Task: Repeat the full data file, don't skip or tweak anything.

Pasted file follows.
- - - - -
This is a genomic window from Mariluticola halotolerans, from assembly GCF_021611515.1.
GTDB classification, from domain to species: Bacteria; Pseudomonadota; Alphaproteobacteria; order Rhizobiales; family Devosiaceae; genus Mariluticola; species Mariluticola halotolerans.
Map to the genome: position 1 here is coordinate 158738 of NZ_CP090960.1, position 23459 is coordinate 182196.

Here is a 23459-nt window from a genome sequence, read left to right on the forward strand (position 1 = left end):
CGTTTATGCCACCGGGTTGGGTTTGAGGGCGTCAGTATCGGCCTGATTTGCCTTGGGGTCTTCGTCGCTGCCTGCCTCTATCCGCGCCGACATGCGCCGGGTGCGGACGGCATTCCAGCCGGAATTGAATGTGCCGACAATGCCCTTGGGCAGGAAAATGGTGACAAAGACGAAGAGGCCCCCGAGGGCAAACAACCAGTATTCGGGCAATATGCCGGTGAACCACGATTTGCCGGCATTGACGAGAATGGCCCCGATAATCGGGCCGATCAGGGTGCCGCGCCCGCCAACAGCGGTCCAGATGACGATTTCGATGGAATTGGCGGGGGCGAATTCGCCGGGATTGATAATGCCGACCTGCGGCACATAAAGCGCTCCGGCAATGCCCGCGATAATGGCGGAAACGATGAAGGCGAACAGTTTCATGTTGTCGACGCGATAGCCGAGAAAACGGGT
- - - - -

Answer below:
This is a genomic window from Mariluticola halotolerans, from assembly GCF_021611515.1.
GTDB classification, from domain to species: Bacteria; Pseudomonadota; Alphaproteobacteria; order Rhizobiales; family Devosiaceae; genus Mariluticola; species Mariluticola halotolerans.
Map to the genome: position 1 here is coordinate 158738 of NZ_CP090960.1, position 23459 is coordinate 182196.

Here is a 23459-nt window from a genome sequence, read left to right on the forward strand (position 1 = left end):
CGTTTATGCCACCGGGTTGGGTTTGAGGGCGTCAGTATCGGCCTGATTTGCCTTGGGGTCTTCGTCGCTGCCTGCCTCTATCCGCGCCGACATGCGCCGGGTGCGGACGGCATTCCAGCCGGAATTGAATGTGCCGACAATGCCCTTGGGCAGGAAAATGGTGACAAAGACGAAGAGGCCCCCGAGGGCAAACAACCAGTATTCGGGCAATATGCCGGTGAACCACGATTTGCCGGCATTGACGAGAATGGCCCCGATAATCGGGCCGATCAGGGTGCCGCGCCCGCCAACAGCGGTCCAGATGACGATTTCGATGGAATTGGCGGGGGCGAATTCGCCGGGATTGATAATGCCGACCTGCGGCACATAAAGCGCTCCGGCAATGCCCGCGATAATGGCGGAAACGATGAAGGCGAACAGTTTCATGTTGTCGACGCGATAGCCGAGAAAACGGGT